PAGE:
Hello everyone,
I looked up the sueprficial velocity definition on internet. The answer I got is that the superfical velocity is essentially the same as velocity: Volumetric Flow rate / Xross Sectional area. If superficial velocity and velocity are same, why two they differnet names?
What's the formula to calcualte the superfical vapor velocity and sueprfical liquid velocity?
Any comments are very much appreicated.
Smiley

What's Superficial Velocity?
Started by Guest_Smiley_*, Feb 15 2005 06:31 PM
3 replies to this topic
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#1 Guest_Smiley_*
Posted 15 February 2005  06:31 PM
#2
Posted 15 February 2005  08:30 PM
Smiley:
The velocity of a vapor or a liquid (through vessels, pipes, etc.) is equal to the volumetric flow rate divided by the crosssectional flow area ... just as stated by the definition you found .
In some cases, as for example when expressing the flow rate of a fluid through a tower filled with packing such as rasching rings, the velocity of the fluid is calculated as if the tower were empty (i.e., the packing is ignored). In such a case, the velocity is referred to as the superficial velocity ... as differentiated from the actual velocity if the packing were not ignored.
Another exmple would be the flow of a fluid through a reactor bed of catalyst when the velocity is calculated as if the reactor were empty. Again, that velocity would be referred to as a superficial velocity.
The velocity of a vapor or a liquid (through vessels, pipes, etc.) is equal to the volumetric flow rate divided by the crosssectional flow area ... just as stated by the definition you found .
In some cases, as for example when expressing the flow rate of a fluid through a tower filled with packing such as rasching rings, the velocity of the fluid is calculated as if the tower were empty (i.e., the packing is ignored). In such a case, the velocity is referred to as the superficial velocity ... as differentiated from the actual velocity if the packing were not ignored.
Another exmple would be the flow of a fluid through a reactor bed of catalyst when the velocity is calculated as if the reactor were empty. Again, that velocity would be referred to as a superficial velocity.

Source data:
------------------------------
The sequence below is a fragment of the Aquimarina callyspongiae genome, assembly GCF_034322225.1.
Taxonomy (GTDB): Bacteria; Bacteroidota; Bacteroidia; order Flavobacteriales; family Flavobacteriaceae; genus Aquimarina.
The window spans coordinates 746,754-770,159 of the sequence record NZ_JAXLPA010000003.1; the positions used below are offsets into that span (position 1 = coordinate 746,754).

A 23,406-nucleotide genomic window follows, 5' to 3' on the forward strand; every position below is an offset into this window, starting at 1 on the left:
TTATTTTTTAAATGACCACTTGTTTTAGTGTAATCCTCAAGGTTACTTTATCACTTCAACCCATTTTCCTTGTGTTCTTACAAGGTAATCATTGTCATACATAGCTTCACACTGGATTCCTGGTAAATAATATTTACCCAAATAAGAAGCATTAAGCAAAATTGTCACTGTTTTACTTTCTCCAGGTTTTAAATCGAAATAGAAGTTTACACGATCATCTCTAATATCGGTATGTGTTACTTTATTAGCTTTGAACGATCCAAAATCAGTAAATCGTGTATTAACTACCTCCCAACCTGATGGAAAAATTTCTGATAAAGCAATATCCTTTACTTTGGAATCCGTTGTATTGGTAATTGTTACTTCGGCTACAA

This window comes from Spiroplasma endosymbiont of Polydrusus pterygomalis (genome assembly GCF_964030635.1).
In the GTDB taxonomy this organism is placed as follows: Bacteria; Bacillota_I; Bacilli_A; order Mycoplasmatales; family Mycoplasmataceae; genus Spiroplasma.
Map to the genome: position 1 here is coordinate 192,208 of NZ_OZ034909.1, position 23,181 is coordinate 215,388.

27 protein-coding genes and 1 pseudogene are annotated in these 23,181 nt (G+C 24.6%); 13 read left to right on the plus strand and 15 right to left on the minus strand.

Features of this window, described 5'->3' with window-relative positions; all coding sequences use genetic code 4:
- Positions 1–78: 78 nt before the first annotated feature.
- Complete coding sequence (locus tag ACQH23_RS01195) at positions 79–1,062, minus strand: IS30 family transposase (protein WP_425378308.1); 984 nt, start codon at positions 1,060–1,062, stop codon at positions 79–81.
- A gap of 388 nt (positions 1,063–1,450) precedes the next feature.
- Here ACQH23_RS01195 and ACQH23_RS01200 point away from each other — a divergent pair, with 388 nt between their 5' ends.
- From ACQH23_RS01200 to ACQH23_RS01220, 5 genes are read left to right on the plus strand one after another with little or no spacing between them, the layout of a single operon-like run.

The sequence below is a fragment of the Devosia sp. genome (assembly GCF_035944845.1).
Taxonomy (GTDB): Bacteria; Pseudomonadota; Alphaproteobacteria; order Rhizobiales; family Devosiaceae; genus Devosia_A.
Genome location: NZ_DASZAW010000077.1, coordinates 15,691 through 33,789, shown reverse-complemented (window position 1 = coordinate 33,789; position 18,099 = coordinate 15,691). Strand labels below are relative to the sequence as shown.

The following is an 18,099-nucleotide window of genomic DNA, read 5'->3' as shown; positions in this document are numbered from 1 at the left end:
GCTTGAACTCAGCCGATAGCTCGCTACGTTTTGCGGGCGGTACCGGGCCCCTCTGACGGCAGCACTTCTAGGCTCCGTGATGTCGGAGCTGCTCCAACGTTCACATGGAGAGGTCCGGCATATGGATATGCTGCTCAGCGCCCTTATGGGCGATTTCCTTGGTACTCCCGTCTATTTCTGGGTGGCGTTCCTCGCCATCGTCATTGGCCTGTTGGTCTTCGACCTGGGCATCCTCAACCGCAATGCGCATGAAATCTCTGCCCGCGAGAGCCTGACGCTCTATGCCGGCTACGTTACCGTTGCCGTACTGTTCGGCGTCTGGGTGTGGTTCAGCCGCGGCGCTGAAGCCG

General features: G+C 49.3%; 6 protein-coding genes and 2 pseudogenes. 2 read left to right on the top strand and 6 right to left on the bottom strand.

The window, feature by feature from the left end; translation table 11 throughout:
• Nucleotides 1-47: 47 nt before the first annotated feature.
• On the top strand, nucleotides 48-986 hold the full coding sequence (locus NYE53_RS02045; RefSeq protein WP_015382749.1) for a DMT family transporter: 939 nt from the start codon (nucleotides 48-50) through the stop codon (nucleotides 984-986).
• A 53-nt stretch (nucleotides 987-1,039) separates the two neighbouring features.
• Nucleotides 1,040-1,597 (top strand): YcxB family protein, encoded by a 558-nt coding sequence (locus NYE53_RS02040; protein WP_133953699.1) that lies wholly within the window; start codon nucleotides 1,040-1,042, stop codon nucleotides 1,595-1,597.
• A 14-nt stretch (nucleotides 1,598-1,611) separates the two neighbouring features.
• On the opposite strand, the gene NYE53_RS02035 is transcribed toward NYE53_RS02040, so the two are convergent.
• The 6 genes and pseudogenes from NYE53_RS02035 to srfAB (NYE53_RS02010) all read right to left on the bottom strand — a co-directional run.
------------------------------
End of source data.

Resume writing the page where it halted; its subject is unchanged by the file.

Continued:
#3 Guest_Guest_*
Posted 15 February 2005  11:17 PM
After reading your detailed and examples of superficial velocity, I have a clear understanding of it. Many thanks to you, Milton!
Smiley
Smiley
#4
Posted 19 March 2005  02:48 AM
Smiley:
The difference between superficial velocity and what you might intuitively think of as velocity (ordinary velocity?) might be better explained by example. Lets say you have a pipe with a 1 square foot cross sectional area. If you flow 10 cubic feet per second of water through the pipe, you would have a velocity of 10 feet per second. The superficial velocity would also be 10 feet per second because the water completely fills the pipe. Similarly, if you flow 10 cubic feet per second of air through the pipe, you would have a velocity (and a superficial velocity) of 10 feet per second. So far, this is easy.
Now let's flow a mixture of 5 cubic feet per second of water AND 5 cubic feet of air through the pipe. Both phases, taken separately, would have superficial velocities of 5 feet per second (= 5 cubic feet per second/ 1 square foot). If there was no slip (both moved at the same velocity), then the actual velocities of both of the fluids would be 10 feet per second. (Without slip, each phase would occupy 50% of the pipe's cross sectional area.) With slip, the situation gets more complicated, as the actual velocity for each phase will differ.
You might want to play with some numbers to see the effects of slip on the actual velocities. Have fun.
Doug
The difference between superficial velocity and what you might intuitively think of as velocity (ordinary velocity?) might be better explained by example. Lets say you have a pipe with a 1 square foot cross sectional area. If you flow 10 cubic feet per second of water through the pipe, you would have a velocity of 10 feet per second. The superficial velocity would also be 10 feet per second because the water completely fills the pipe. Similarly, if you flow 10 cubic feet per second of air through the pipe, you would have a velocity (and a superficial velocity) of 10 feet per second. So far, this is easy.
Now let's flow a mixture of 5 cubic feet per second of water AND 5 cubic feet of air through the pipe. Both phases, taken separately, would have superficial velocities of 5 feet per second (= 5 cubic feet per second/ 1 square foot). If there was no slip (both moved at the same velocity), then the actual velocities of both of the fluids would be 10 feet per second. (Without slip, each phase would occupy 50% of the pipe's cross sectional area.) With slip, the situation gets more complicated, as the actual velocity for each phase will differ.
You might want to play with some numbers to see the effects of slip on the actual velocities. Have fun.
Doug
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